Enter the TAF, where Bank A can pledge assets to the Federal Reserve in exchange for a loan as long as 28 days in duration. Problem solved, Bank A has the liquidity it needs and the markets are not flooded with assets no one wants to purchase. All of this has me wondering – has the Federal Reserve become the Master Liquidity Enhancing Conduit that the banks and Treasury could not work out? The amount, about $100 billion, seems about right. The timing seems about right. It walks and talks like a duck, so maybe it is. I call it the F-LEF, or the Federal Liquidity Enhancing Facility.
The next question that follows is what assets is the Federal Reserve taking against these $100 billion in loans to the banks? Are they those same assets that moved from SIVs and perhaps other asset backed commercial paper conduits sponsored by the banks to the balance sheets of the banks? Seems like a very logical sequence of events viewed this way, so I decided to try to verify whether this was in fact the case. (The banks can pledge collateral that includes mortgage-backed securities, even ones that may contain subprime mortgages). Unfortunately, the Federal Reserve has not, to my knowledge, published a schedule of the collateral it has taken for these loans. So, the usually transparent Federal Reserve has hit a wall of opacity. It is not publicizing which banks are borrowing and it is not disclosing what assets are being pledged against those loans.
I, for one, would like to know what collateral the Federal Reserve is accepting and how it is being valued. Until these facts are made public, I will assume that the Federal Reserve has done what the M-LEC failed to do by creating the F-LEF through which the banks are delaying sales of assets that have been negatively impacted by the changing markets in order to preserve liquidity (or is it the appearance of solvency?). At the same time the banks are being openly encouraged to raise additional capital. So just how solvent are the banks?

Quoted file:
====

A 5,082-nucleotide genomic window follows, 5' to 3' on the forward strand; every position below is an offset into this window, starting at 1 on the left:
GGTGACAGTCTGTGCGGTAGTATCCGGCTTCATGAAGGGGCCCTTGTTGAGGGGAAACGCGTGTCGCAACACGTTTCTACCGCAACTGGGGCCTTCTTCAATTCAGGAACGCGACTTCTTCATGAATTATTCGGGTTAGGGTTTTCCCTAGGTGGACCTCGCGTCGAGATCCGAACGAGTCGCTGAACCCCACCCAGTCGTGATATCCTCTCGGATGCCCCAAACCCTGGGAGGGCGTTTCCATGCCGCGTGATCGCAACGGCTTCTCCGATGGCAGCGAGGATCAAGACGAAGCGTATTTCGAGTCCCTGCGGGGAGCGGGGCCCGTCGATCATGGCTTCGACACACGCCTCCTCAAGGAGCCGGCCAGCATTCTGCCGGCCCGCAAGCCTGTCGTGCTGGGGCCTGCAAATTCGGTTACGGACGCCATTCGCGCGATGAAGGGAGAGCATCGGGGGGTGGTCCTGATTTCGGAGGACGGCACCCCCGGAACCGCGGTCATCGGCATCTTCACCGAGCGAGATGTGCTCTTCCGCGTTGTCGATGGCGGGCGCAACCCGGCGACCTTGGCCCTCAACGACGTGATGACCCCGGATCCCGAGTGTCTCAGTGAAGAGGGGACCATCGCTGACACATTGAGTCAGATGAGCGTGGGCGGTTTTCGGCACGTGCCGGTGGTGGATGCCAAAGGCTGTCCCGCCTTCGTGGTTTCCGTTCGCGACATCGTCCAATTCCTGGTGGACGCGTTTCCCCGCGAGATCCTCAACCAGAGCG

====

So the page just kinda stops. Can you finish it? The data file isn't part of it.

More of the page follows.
Some very interesting questions and issues have been raised by this TAF. On the one hand, some commentators believe it could be the first step to nationalizing the banks (see this article by Steve Randy Waldman). If there are margin calls on the collateral that the banks cannot meet, what is the Federal Reserve to do? Convert the loan to equity? Interesting point. One colleague of mine suggested the Federal Reserve could simply forgive a portion of the debt, or “write it down”, just like the Federal Reserve Chairman Ben Bernanke is suggesting lenders should do with mortgage loans that are more than the property values securing them. That would raise a lot of very interesting issues. Others have said this is just a more effective way to provide needed liquidity to the banking system and should be well down the list of current concerns (see this article by Caroline Baum in Bloomberg).
Stay tuned – I have a feeling this isn’t over yet.
(Ordinarily banks that are solvent can borrow from the Federal Reserve using the Discount Window. The TAF is different in several ways. First, the Federal Reserve will not publish the names of the banks that win the auctions so we just don’t know which ones they are. These loans are also much longer in duration at 28 days and the Federal Reserve has assured the markets that it will provide these lines of credit for at least six months unless market conditions clearly show they are no longer needed and will increase the size if necessary. In the Federal Reserve’s words:
First, the amounts outstanding in the Term Auction Facility (TAF) will be increased to $100 billion. The auctions on March 10 and March 24 each will be increased to $50 billion--an increase of $20 billion from the amounts that were announced for these auctions on February 29. The Federal Reserve will increase these auction sizes further if conditions warrant. To provide increased certainty to market participants, the Federal Reserve will continue to conduct TAF auctions for at least the next six months unless evolving market conditions clearly indicate that such auctions are no longer necessary.)For more details about the TAF visit the Federal Reserve's website. Sphere: Related Content